Report: Literary Form After Matter, 1500-1700

Literary Form After Matter, 1500-1700

Dianne Mitchell and Katherine Hunt

 

What does form mean at a time when the materials of Renaissance literature “matter” more than ever? This conference gave scholars working at the fraught interface of formalism and the study of the material text a chance to consider the role of form in the wake of the “material turn.” Sophie Butler’s opening keynote on the relationship between messy manuscript sheets and the intellectually flexible essay exemplified a recurring theme of the conference: materiality’s capacity to shape literary forms. But as our respondent, Adam Smyth, noted, questions of form quickly became questions of materiality. Literary ‘texts’ such as Renaissance ‘characters,’ satirical portraits sometimes inscribed on dishware for after-dinner performance, challenged our capacity to distinguish between the effects of form and matter. Participants also demonstrated tensions between form and matter, as when installments of serialized romance were read in the “wrong” order, or when our own or early modern readers’ expectations about what Elizabeth Scott-Baumann, our second keynote speaker, has called “the work of form” affect how literature is materialized on the page. Conversations continued over an exhibition of rare materials in the library, while questions drawn from a “casket of inquiry” at the conference’s end raised further issues to be explored, we hope, in new settings.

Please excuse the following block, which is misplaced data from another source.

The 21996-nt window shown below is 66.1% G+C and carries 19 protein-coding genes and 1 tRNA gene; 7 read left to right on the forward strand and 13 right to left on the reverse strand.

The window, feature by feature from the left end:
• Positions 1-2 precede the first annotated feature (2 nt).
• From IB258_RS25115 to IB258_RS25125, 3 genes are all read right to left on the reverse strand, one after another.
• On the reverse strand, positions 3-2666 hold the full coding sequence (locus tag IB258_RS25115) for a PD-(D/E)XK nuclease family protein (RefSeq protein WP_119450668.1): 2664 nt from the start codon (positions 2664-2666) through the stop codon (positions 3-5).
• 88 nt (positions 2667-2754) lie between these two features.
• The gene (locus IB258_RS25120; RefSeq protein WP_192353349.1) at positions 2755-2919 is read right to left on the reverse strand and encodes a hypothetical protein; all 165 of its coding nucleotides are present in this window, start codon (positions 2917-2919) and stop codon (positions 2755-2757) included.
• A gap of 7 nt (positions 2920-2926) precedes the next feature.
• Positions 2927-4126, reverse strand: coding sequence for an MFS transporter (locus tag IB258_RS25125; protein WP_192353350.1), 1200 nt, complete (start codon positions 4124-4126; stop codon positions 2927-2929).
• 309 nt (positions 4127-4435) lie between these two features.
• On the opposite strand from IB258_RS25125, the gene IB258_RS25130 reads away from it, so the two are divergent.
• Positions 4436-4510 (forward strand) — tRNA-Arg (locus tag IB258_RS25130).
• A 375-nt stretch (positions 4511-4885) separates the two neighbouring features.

Literary Form After Matter, 1500-1700 was held at The Queen’s College, Oxford on 22 June 2018. It was organized by Katherine Hunt and Dianne Mitchell (both of The Queen’s College), and generously sponsored by The Society for Renaissance Studies, The Oxford Centre for Early Modern Studies, and The Queen’s College.

 


 

 

 

 

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